[swift-evolution] protocol-oriented integers (take 2)
Dave Abrahams
dabrahams at apple.com
Sun Jan 29 21:02:18 CST 2017
on Sun Jan 29 2017, Brent Royal-Gordon <swift-evolution at swift.org> wrote:
>> On Jan 13, 2017, at 12:47 PM, Max Moiseev via swift-evolution <swift-evolution at swift.org> wrote:
>>
>> Protocol-oriented integers (take 2)
>>
>> • Proposal: SE-NNNN
>> • Authors: Dave Abrahams, Maxim Moiseev
>> • Review Manager: TBD
>> • Status: Awaiting review
>> • Bug: SR-3196
>> • Previous Proposal: SE-0104
>
> Definitely liking what I'm seeing here.
>
>> public protocol Arithmetic : Equatable, ExpressibleByIntegerLiteral
>> {
>
> Is there a reason `Arithmetic` is not `Hashable`?
Just that it's an orthogonal concern. I think it would make a lot of
sense to make all BinaryIntegers hashable, since we can provide a
default implementation that simply hash-combines words.
> (I think `Comparable` isn't here because complex numbers can't be
> compared, but correct me if I'm wrong about that.)
That's right.
>> /// A type that can represent the absolute value of any possible value of the
>> /// conforming type.
>> associatedtype Magnitude : Equatable, ExpressibleByIntegerLiteral
>
> Is there a reason not to have this be `Arithmetic`? Maybe just the
> circularity problem?
Yes, that, at least.
>> /// Returns the n-th word, counting from the least significant to most
>> /// significant, of this value's binary representation.
>> ///
>> /// The `word(at:)` method returns negative values in two's complement
>> /// representation, regardless of a type's underlying implementation. If `n`
>> /// is greater than the number of words in this value's current
>> /// representation, the result is `0` for positive numbers and `~0` for
>> /// negative numbers.
>> ///
>> /// - Parameter n: The word to return, counting from the least significant to
>> /// most significant. `n` must be greater than or equal to zero.
>> /// - Returns: An word-sized, unsigned integer with the bit pattern of the
>> /// n-th word of this value.
>> func word(at n: Int) -> UInt
>
> How does the client know how many words there are? Are they supposed to calculate that from
> `bitWidth`?
>
> Oh, I see:
>
>> good catch; countRepresentedWords is in the prototype
>>
> (https://github.com/apple/swift/blob/new-integer-protocols/stdlib/public/core/Integers.swift.gyb#L1521),
>> and it should be in the proposal.
>
> That looks fine to me.
>
>> /// The number of bits in the current binary representation of this value.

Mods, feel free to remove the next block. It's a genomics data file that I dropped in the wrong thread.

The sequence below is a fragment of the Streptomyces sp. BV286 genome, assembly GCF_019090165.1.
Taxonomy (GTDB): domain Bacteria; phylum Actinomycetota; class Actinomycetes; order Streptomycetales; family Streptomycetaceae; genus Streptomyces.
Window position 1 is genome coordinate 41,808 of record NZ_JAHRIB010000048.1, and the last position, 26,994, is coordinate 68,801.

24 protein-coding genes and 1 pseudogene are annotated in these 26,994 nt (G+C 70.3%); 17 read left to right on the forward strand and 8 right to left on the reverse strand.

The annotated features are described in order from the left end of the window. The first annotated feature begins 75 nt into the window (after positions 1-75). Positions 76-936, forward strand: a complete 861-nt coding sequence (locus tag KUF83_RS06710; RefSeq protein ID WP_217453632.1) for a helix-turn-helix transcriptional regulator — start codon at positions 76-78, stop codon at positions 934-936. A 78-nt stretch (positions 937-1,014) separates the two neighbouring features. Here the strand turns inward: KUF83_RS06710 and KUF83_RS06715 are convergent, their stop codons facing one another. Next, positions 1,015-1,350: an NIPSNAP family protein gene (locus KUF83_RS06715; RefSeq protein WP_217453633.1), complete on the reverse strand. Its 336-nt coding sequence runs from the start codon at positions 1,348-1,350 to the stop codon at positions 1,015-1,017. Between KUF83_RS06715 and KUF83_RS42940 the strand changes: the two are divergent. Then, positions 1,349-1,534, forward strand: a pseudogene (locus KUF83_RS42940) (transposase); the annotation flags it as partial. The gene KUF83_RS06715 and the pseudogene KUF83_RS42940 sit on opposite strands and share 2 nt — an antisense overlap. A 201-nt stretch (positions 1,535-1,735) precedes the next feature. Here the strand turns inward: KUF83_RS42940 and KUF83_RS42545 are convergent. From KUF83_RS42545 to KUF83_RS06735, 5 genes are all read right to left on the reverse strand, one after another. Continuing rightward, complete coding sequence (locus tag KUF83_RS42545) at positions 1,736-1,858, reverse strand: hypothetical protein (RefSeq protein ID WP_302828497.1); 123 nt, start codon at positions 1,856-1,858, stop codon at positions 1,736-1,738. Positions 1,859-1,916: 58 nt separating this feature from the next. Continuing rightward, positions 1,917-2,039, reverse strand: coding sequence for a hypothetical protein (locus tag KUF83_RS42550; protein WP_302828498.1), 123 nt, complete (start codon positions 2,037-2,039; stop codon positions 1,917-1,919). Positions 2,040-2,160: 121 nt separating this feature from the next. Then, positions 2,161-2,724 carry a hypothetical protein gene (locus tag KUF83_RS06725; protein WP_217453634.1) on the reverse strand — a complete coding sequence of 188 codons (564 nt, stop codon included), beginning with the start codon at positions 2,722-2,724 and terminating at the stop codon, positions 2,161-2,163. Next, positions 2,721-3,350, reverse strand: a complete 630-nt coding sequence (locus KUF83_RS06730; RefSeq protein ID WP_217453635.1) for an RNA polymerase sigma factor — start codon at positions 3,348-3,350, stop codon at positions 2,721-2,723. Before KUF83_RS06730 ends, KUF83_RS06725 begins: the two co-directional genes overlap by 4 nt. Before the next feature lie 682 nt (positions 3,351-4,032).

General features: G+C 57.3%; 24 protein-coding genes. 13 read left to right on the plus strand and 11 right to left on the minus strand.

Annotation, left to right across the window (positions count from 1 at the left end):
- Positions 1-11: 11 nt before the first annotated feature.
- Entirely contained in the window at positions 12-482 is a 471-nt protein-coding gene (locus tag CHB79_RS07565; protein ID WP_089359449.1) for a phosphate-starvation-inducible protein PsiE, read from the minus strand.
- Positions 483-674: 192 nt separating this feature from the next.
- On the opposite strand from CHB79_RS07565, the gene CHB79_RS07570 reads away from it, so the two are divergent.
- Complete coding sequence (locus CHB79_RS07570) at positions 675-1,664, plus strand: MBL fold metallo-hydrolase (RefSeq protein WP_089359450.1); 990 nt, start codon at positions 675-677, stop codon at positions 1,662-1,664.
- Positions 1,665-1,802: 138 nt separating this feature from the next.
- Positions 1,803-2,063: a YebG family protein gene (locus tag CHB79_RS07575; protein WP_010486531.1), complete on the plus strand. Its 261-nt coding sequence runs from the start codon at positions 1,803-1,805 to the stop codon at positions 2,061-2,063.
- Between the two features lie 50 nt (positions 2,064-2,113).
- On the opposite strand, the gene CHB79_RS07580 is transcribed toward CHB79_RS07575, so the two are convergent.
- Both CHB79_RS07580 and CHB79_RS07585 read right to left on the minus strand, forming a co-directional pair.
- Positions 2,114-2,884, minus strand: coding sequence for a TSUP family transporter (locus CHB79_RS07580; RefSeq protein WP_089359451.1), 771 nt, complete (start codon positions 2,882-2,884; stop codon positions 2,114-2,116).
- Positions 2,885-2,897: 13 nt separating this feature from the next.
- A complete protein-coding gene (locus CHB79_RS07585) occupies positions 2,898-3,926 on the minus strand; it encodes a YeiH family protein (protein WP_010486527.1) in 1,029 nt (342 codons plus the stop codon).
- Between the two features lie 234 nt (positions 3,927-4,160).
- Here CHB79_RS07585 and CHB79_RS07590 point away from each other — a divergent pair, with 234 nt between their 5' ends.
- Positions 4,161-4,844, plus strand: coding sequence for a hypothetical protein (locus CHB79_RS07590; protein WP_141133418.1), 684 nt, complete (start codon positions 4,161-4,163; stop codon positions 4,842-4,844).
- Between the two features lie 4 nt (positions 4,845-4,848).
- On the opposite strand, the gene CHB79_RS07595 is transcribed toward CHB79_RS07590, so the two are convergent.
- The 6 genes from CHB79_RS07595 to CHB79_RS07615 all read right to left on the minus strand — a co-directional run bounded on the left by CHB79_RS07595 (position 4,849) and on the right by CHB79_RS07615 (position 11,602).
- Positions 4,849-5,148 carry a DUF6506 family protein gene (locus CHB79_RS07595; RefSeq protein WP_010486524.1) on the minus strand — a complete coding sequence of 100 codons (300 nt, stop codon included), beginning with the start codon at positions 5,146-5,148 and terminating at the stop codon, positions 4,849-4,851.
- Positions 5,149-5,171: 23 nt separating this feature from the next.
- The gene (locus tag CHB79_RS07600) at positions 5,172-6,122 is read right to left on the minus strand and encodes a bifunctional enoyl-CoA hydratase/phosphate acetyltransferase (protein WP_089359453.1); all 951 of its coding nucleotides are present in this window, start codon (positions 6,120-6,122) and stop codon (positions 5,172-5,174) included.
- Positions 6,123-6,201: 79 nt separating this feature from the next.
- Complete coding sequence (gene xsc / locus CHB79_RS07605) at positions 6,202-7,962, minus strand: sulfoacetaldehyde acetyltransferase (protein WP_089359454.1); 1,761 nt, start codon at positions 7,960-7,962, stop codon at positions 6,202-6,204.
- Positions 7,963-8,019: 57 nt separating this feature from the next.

>> ///
>> /// This property is a constant for instances of fixed-width integer
>> /// types.
>> var bitWidth : Int { get }
>
> So, um, I'm a little confused about this one. Is this the physical
> number of bits in the value, or is it the number of bits you need to
> get from `word(at:)` in order to get all bits representing the value?
>
> For instance, when you call `UInt32.bitWidth`, does it return `32`,
> the physical number of bits in the value, or `33`, the number of bits
> including the (always zero) sign bit?
I think we recently sorted this out with Nate Cook, who was going to
write some new text for it. If that's not the case, Nate, please
correct me.
>
>
>> static func doubleWidthMultiply(_ lhs: Self, _ rhs: Self) -> (high: Self, low: Magnitude)
>> static func doubleWidthDivide(_ lhs: (high: Self, low: Magnitude),
>> _ rhs: Self) -> (quotient: Self, remainder: Self)
>
> Could these take/return a single `DoubleWidth<Self>` value instead of
> two separate `Self` and `Magnitude` values? Or would that present
> circularity problems?
It might work; we should investigate. When this was originally
designed, we weren't proposing to include DoubleWidth.
>> /// The number of bits equal to 1 in this value's binary representation.
>> ///
>> /// For example, in a fixed-width integer type with a `bitWidth` value of 8,
>> /// the number 31 has five bits equal to 1.
>> ///
>> /// let x: Int8 = 0b0001_1111
>> /// // x == 31
>> /// // x.popcount == 5
>> var popcount: Int { get }
>
> I'm not super-fond of this name; I assume it's a term of art, but it's
> a pretty obscure one. Maybe `numberOfOnes`? `onesWithin`?
Yes, the rationale is that it's a term of art. I think if you were
going to call it something else, you'd need to mention "one _bits_" in
the name. If we can come up with a name that's obviously better, that's
great, but lacking a clear winner we should go with the already-accepted
term.
>> DoubleWidth
>>
>> The DoubleWidth<T> type allows to create wider fixed-width integer
>> types from the ones available in the standard library.
>
> I'm glad you're planning to include `DoubleWidth` this time.
>
>> • Deprecation of the BitwiseOperations protocol. We find it
>> hard to imagine a type that conforms to this protocol, but is not a
>> binary integer type.
>
> While I'm sure any such type *could* be a binary integer type, I'm not
> convinced they necessary *should* be. For instance, suppose I have a
> "bit vector"; I know I never want to perform arithmetic on it, but I
> *do* want to manipulate bits separately, so I make it look like a
> `RandomAccessCollection` of `Bool`s.
OK, so that's a collection of Bools. It doesn't matter that it's
*implemented* with one bit per Bool.
> It might make a great deal of sense to support bitwise operations on
> this type,
I think that's a model of SetAlgebra, then, isn't it?
> even though I don't want to clutter it up with arithmetic.
The question is, what algorithm wants to operate generically on a model
of BitwiseOperations? If we can't imagine one, it doesn't deserve its
own protocol.
Personally I don't think the strict separation of SetAlgebra and things
that do bitwise operations makes sense, but I know some people feel
strongly that it would be confusing for users to expose set operations
with bitwise operator names. IMO using | for union and & for
intersection would be beautiful. But that's a story for another day...
--
-Dave
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